On Sunday, 3 April 2011, the Montgomery County (Maryland) Corps of the Salvation Army celebrated 25 years of worship and service. Special guests for the event included the [bclink id=”945″ target=”_blank”] (Bandmaster Dr. Steve Kellner), Major James Allison (General Secretary, National Capital and Virginia Division), and former Montgomery County corps officers Major Earl Fitzgerald and Captains Melvin and Dianne Welch.
Following an excellent cooked-to-order pancake breakfast in the Corps fellowship hall, the celebration proper began with the National Capital Band providing a musical prelude as a photo montage showing the history of the corps was presented. Major Tina McBride, corps officer, gave a welcome and introductions. This was followed by comments from two community representatives. First was Mr. Al Blocker, the chairman of the corps Advisory Board. Next was the chaplain from the Germantown Volunteer Fire Department. The corps and the fire department have worked together on several initiatives since the corps moved to its present location, which is directly across the street from the fire station.
The Montgomery County praise team led a rousing, enthusiastic time of praise and worship, followed by a prayer given by Captain Melvin Welch, a former corps officer at this corps. One of the young people from the corps gave a report on the recently-concluded Youth Councils, which was followed by an ebullient selection from the small, but energetic, Montgomery County Corps Band, under the direction of Bandmaster David Delaney.
Following a congregational song, several persons associated with the corps over the years gave short memoirs. First up was Florence Kuria, long-time member and bookkeeper at the corps. Next was Danielle (Costello) Delaney, who recounted how her family, in a somewhat desperate condition, was invited to the corps by the first corps officers, then-Lieutenants Brack and Annette Dodd. At that time, the corps building was an old frame house near the railroad tracks in Gaithersburg, Maryland. Danielle’s testimony of the change made by this invitation in the life of her and the others in her family was powerful and moving. Captain Dianne Welch also gave a memoir of her time as a corps officer in Montgomery County.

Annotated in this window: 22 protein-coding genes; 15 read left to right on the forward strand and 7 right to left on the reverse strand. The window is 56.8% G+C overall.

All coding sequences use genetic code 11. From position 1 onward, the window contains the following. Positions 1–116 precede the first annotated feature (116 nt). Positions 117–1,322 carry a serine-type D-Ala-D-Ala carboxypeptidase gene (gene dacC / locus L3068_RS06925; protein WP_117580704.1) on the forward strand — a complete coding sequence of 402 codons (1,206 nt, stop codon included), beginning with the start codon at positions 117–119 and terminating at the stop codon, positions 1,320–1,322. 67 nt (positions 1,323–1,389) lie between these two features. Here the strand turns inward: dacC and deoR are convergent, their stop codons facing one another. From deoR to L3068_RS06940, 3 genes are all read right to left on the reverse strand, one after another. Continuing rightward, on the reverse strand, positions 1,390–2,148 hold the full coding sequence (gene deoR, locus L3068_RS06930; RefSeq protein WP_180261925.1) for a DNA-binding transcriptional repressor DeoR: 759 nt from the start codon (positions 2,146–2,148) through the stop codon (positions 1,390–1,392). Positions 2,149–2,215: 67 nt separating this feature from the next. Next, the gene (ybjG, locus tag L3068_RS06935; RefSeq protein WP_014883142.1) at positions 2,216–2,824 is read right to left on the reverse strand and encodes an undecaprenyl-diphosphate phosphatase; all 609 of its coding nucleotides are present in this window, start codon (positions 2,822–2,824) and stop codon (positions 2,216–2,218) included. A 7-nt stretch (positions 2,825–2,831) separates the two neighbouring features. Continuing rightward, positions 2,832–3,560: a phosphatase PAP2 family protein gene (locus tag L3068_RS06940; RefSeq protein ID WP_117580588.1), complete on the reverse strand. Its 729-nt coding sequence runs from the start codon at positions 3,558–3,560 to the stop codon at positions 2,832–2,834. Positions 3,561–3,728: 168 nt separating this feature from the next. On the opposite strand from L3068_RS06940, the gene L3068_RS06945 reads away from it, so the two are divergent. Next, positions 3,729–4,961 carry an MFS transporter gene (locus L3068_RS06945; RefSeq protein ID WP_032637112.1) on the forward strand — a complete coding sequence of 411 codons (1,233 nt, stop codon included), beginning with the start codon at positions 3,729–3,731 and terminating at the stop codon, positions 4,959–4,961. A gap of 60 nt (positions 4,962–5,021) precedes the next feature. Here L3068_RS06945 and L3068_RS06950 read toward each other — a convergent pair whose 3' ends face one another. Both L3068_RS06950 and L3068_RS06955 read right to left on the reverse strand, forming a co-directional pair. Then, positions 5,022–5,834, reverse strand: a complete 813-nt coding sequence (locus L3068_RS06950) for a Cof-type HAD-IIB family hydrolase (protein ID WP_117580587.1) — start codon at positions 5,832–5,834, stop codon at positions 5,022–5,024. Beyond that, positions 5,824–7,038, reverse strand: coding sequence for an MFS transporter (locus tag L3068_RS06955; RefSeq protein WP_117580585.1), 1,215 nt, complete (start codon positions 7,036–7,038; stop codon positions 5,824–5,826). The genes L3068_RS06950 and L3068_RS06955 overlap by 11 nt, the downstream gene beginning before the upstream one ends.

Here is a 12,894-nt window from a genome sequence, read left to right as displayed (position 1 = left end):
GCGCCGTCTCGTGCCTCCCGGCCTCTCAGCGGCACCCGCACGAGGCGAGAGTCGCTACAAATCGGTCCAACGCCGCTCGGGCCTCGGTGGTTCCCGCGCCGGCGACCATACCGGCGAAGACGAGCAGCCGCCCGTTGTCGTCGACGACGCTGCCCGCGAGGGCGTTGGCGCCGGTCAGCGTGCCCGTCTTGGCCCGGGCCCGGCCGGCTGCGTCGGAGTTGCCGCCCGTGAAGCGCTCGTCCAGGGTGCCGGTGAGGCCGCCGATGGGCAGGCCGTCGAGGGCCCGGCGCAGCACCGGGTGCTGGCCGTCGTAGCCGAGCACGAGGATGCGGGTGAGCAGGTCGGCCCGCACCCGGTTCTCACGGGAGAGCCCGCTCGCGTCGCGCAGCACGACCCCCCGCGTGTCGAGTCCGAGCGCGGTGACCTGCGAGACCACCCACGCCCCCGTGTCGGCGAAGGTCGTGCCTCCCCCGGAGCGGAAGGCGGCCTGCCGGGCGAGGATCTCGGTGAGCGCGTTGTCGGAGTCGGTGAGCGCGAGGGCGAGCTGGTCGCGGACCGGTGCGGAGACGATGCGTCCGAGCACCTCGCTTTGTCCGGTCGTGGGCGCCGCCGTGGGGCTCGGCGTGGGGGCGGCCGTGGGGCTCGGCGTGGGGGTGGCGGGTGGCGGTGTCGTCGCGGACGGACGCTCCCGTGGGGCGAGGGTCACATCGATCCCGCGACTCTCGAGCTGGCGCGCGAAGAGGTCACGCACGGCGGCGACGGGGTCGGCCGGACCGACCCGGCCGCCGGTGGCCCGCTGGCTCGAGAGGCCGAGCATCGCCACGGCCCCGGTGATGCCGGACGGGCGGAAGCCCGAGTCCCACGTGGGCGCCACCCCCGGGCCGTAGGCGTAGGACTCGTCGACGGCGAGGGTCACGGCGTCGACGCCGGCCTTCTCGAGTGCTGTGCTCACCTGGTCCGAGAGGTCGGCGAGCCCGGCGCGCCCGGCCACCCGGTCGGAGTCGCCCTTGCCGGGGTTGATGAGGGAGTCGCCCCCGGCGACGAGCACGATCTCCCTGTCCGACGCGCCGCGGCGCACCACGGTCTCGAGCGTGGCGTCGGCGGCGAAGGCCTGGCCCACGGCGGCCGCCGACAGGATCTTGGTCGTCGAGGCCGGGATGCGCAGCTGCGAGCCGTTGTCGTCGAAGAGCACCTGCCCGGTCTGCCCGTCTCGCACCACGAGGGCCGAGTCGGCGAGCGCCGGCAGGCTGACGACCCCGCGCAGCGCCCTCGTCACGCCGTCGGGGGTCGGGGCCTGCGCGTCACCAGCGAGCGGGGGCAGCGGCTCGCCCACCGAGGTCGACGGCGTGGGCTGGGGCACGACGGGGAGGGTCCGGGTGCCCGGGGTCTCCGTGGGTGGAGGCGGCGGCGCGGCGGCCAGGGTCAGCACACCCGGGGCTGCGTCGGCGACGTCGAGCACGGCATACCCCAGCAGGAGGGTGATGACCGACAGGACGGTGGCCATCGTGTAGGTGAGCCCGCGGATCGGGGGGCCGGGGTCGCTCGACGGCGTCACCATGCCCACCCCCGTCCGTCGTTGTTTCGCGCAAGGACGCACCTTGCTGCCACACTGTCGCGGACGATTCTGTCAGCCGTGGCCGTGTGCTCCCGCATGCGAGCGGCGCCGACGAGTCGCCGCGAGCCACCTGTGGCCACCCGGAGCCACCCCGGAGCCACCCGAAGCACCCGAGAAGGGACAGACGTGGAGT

The National Capital Band presented William Broughton’s big-band style Deep River as the offertory. This was followed by a dramatic presentation entitled Walk the Line, written and performed by the youth of the corps, which was originally presented at Youth Councils. Following a congregational song and responsive Scripture reading, Major Earl Fitzgerald, another former corps officer, set the mood for the message of the morning by singing His Grace Still Amazes Me.
The message was given by Major James Allison. He built on the themes expressed in Danielle Delaney’s memoir. In his “down-home”, South Carolina accented style, he skillfully expounded Gospel truth. As the invitation to the altar was given, the band played Eric Ball’s masterful meditation Serenity, during which several people knelt at the altar – a response with which the composer would have been well-pleased.
The presence of seekers at the altar heightened the excitement of the celebration, which was allowed to burst forth as the morning concluded with the congregation and band joining in the song medley Army on the March. Arranged by Bandmaster Kellner, this item contains several “old school” Salvation Army songs, with arrangements taken from several classic marches such as The Invincible Army (Erik Leidzén), Kinshasa (Leslie Condon), and finishing with “On We March with the Blood and the Fire” from Harrow Citadel (A. S. Raikes), with the corps flag being marched around the hall as the congregation sang.
Following some closing remarks and a benediction by Major Steve Morris, Area Commander for the Washington, DC Metro Area, the band sent the happy congregation home to the strains of The Risen Savior (Paul Kellner), with its timeless reminder that “He Lives!”.
Source: Brass Crest Staff Report